F5 Formalizes NetApp RelationshipBy Steve Wexler | Posted 2010-01-22 Email Print
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Revenues are up, but the application delivery networking vendor is looking to drive its file virtualization business by formalizing the existing but 'grass roots' relationship with NetApp and their mutual partners, customers and prospects.
Shrugging off the economy F5 Networks has followed up a strong fiscal first quarter by formalizing its unofficial working relationship with NetApp , joining the NetApp Alliance Partner Program as an Advantage Alliance Partner.
While he doesn't expect this to impact any relationships with F5's other storage partners, it will help both companies' channels sell more to their large shared customer base -- and competitors, says F5's Dean Darwin, VP of Worldwide Channel Sales.
The roots of the alliance go back to an acquisition F5 made in the summer of 2007. With the purchase of Acopia Networks in 2007, it acquired the company's storage file virtualization technology with a slightly different partner base. The technology, rebranded as ARX, enables NetApp customers to automatically and transparently move data at will, 'dramatically reducing migration times and eliminating costly downtime.'
"This relationship really started grassroots." With F5 sitting in the middle, making sure that all the storage tiering is successful, "we would reach out to NetApp, or NetApp would reach out to us". These were often competitive situations and the two companies needed to work together to make the sale.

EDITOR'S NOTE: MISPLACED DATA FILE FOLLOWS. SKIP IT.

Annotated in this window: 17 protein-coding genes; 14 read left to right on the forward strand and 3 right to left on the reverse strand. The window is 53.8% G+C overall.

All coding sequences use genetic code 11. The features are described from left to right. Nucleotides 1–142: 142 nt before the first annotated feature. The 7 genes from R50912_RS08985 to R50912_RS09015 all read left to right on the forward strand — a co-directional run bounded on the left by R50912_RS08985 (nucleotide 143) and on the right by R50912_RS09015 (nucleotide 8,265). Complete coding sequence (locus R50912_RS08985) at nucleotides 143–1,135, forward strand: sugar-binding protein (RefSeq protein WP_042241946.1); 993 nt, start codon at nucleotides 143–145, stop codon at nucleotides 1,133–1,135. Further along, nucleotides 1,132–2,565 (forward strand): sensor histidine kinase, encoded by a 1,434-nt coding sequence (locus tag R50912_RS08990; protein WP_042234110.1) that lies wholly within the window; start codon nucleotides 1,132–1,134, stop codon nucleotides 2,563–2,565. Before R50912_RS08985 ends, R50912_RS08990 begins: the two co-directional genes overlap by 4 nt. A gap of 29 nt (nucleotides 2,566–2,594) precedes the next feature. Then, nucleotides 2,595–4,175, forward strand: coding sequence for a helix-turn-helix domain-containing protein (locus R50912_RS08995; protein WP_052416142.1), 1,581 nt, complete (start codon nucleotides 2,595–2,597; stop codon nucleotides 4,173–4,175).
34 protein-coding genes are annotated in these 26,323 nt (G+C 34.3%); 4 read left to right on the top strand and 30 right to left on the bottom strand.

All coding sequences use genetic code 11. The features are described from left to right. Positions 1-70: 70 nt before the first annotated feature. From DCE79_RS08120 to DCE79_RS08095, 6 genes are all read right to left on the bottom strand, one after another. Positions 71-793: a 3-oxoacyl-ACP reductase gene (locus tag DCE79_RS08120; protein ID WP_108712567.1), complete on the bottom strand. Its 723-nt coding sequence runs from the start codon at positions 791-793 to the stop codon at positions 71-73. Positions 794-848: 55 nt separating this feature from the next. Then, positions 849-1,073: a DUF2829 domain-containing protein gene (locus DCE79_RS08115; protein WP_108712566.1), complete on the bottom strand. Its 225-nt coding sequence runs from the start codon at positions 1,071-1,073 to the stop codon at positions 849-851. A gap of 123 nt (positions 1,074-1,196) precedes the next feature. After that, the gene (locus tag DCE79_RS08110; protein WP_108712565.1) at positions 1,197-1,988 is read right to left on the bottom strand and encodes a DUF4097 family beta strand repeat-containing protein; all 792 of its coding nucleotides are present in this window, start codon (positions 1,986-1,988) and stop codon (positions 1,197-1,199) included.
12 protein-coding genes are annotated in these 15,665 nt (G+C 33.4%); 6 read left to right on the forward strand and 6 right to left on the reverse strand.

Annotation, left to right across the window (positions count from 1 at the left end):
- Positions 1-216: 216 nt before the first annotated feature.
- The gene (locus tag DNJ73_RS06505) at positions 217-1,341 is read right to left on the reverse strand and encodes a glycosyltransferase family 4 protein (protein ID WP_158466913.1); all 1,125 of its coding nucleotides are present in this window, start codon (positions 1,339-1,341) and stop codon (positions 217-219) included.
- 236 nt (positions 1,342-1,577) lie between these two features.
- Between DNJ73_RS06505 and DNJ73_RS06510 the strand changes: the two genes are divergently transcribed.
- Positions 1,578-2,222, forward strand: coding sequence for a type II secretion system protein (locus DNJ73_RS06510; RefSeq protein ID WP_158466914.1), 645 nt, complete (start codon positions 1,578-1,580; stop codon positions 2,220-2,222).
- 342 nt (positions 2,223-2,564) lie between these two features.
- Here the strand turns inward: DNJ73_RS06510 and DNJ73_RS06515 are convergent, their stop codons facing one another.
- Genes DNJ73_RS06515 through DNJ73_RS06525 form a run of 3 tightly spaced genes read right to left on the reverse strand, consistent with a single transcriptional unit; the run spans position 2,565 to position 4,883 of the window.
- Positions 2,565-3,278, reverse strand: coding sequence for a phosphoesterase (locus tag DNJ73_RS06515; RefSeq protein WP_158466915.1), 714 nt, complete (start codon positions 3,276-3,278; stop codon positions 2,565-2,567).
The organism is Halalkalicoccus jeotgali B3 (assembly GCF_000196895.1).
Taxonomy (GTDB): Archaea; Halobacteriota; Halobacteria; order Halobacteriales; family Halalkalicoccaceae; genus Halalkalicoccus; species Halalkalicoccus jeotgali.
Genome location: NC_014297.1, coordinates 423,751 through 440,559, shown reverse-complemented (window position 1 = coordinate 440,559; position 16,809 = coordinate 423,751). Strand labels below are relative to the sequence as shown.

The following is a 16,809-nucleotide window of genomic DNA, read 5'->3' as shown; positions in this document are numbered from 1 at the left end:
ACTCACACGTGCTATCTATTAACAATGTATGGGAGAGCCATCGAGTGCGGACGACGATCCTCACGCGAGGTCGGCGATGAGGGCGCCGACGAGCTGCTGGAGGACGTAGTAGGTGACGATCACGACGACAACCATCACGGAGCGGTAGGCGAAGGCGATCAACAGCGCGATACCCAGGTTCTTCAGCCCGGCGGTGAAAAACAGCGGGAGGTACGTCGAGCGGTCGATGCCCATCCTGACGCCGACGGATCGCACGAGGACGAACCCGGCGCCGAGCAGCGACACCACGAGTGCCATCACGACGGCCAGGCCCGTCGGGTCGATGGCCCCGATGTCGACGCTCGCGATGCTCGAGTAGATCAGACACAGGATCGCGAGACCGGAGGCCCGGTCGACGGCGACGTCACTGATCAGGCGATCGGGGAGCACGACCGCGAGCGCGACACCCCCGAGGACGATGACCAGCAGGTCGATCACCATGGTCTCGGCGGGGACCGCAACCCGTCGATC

Having spent three years with NetApp, Darwin reached out to former associates to start the ball rolling. "The first step was let's get into the Advantage program, legitimize partners and make sure we're both winning." It gives the partners greater credibility, he says, and it's what his partners have been asking for.
This is significant because NetApp is the dominant player in the file storage market where ARX can offer significant ROI. "Storage guys are risk adverse. They don't want to introduce something into the environment that isn't going to work." So the formal relationship takes away that fear. "Our ROI is validating and resonating with our customer base."
Darwin also reports that the early results are in for the recently launched Lightning Program designed to increase the value and profitability of his partners. "The channel is coin operated. Put money in, and partners respond."
He says they now have metrics proving that Lightning not only works, but benefits its partners. The data enables F5 to quantify the dollar amount partners may be leaving on the table, by geography or segment. The company is also putting the final touches on expanding the program outside the U.S.
F5 just announced a 9 percent revenue increase sequentially, and 15 percent year-over-year improvement. Revenue was $191.2 million, while GAAP net income was $29.3 million, compared to $28.4 million in FYQ4, and $21.4 million a year ago.
Finally, Darwin offers the following advice to the channel. The industry is undergoing a paradigm shift, and the channel has to change too. Partners with a narrow focus on a particular skill set have to broaden their horizons. That's the opportunity for partners who consider themselves a storage, security or network VAR. "What you have to understand is you're now a data center VAR."